I ended the week at Musée de la Grande Guerre in Meaux, devoted to WWI, which has an interesting exhibition on the part played by nurses in the war. I was welcomed by a yoga class taking place under the metal awning of the very modern building located near the town of Meaux, where much the action took place in 1914. “Nurses, quiet heroines of the Great War” were very much publicized in magazines and in propaganda, and “the white halo of the veil leaning over the wounded patient” nourished the imagination of many. Love affairs were born in the hospitals especially among volunteers from all social classes. There were 5 000 military nurses in 1918 who received special training and were paid accordingly.

A nurse gives a massage to a soldier’s wrist

Many of them had artistic talents and made caricatures or illustrations of  the hospitals and the doctors like Olga Bing, a painter turned nurse, who drew an album of 25 gestures performed by the nurses. Their I.D. cards, albums with photographs and drawings, public posters and paintings, form an interesting group of documents and in the bookstore one can find endless books on the period. What a surprise to find a romantic show on such a dramatic and cruel war. Painters such as Joseph-Félix Bouchor or Pierre-Albert Leroux painted the wounded at Gare de l’Est where there was a “Young Men Christian Association”  financed by American funds. The nurses often joined the Red Cross or religious associations such as  “Saint Vincent de Paul’s Filles de la Charité” and wore fancy uniforms which are also shown here. There was a hospital on a barge which connected Bar le Duc to Lyon and many establishments near the trenches described brilliantly by Helen Zenna Smith in “Not so quiet” in her tale of English upperclass nurses who were shipped to the North of France…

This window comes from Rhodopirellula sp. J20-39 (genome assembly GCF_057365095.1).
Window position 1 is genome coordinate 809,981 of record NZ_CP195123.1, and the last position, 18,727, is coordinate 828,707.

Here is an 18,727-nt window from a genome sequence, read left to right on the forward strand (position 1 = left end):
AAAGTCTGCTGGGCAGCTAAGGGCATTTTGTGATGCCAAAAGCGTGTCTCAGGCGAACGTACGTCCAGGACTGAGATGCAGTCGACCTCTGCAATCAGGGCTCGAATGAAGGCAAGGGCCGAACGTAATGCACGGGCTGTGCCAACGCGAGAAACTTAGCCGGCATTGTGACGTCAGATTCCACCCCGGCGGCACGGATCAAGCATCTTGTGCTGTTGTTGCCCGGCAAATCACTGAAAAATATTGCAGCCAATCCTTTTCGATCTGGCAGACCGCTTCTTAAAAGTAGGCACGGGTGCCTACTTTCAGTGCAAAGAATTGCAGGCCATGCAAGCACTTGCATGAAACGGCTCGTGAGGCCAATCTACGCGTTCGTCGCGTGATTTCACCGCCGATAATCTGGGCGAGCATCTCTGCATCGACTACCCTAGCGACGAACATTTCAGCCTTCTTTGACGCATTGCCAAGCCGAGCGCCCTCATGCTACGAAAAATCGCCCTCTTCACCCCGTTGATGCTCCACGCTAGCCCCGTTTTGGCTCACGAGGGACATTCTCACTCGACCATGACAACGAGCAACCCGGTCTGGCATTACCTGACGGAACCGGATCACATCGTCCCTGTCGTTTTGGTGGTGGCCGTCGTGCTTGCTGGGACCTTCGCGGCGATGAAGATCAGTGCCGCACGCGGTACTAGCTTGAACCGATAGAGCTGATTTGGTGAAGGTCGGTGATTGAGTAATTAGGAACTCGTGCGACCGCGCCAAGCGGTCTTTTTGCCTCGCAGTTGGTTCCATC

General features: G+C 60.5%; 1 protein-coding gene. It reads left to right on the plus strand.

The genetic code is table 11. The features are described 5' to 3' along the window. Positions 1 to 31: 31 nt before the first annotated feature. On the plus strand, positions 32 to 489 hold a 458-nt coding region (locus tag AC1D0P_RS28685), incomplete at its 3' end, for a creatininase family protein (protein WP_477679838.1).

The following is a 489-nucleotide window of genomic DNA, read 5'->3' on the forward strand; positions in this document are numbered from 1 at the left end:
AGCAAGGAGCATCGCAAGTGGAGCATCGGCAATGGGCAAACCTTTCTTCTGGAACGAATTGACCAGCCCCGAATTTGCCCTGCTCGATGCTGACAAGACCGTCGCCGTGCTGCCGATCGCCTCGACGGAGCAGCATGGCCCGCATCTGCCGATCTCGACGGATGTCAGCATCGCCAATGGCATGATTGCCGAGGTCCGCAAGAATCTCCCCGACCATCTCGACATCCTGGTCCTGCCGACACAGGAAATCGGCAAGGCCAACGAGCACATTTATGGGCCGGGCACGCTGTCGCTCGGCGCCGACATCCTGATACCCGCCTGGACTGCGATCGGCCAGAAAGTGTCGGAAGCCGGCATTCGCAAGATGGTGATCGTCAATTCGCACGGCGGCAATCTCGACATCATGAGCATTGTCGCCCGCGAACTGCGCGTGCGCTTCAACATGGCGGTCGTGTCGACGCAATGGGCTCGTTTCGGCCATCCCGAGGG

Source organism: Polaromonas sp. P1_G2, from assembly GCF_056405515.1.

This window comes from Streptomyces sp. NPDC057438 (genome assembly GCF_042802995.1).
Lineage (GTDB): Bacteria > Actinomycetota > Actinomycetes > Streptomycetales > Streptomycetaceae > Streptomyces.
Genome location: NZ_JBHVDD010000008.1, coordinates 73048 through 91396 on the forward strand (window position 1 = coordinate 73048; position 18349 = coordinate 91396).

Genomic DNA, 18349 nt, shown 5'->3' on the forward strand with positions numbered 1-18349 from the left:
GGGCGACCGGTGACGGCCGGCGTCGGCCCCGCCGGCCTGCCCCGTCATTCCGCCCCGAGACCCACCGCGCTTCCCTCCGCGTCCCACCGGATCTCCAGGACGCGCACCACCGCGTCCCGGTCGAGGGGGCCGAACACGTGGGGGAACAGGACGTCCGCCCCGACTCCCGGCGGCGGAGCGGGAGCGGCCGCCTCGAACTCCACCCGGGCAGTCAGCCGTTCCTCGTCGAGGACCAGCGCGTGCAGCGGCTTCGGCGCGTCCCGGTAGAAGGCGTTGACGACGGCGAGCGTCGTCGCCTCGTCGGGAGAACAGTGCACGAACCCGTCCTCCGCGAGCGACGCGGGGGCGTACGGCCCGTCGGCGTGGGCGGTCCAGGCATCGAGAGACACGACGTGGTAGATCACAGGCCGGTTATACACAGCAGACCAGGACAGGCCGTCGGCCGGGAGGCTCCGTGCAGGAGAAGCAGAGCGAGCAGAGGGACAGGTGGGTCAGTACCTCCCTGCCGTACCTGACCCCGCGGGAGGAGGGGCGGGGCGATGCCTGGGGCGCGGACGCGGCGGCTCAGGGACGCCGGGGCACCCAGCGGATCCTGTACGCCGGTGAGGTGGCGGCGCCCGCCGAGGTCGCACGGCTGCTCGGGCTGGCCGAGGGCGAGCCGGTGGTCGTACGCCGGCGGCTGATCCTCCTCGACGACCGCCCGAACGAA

Olga Bing was an artist turned nurse

A  portrait of Queen Elisabeth of Belgium (1876-1965), the German princess, daughter of the Duke of Bavaria, is paticulalry moving. Her father was a doctor who treated the poor in his hospital and his daughter had trained with him.  When the war is declared, she and her husband King Albert decide to stay in Belgium, in free territory at La Panne. She organizes a hospital unit first in the Royal palace then in the Grand Hotel de l’Océan in La Panne, near Dunkirk. She goes to the hospital every morning for three years and assists the surgeon. She was nicknamed the Queen-nurse.

Portrait of Nurse Mademoiselle Dufief, 1918, Musée de Compiègne et du château de Blérancourt

There were also American, Scottish and English nurses like Amelia Nyasa Laws who was raised in Malawi and is the daughter of a doctor. She worked as a masseuse and nurse in Valence and then in Metz where she looked after prisoners of war until September 1920. She later became a doctor. Séraphine Pommier was a doctor’s niece and joined in 1914 at 31. Sister Julie ran the hospital in Gerbéviller in Lorraine since 1912. She became one of the heroines of the press and received the Legion of Honor. Her fame for courage was such that she even featured on the cover of “J’ai Vu ” magazine, with Emile Combes (a former student in a seminar), a politician well known for his anticlericalism. A retirement home carries her name in Gerbéviller.

Jose de Andrada, Convalescence, Musée de la Grande Guerre, Meaux

Musée de la Grande Guerre, Meaux, until December 31. Meaux is 85 mns from Paris by car.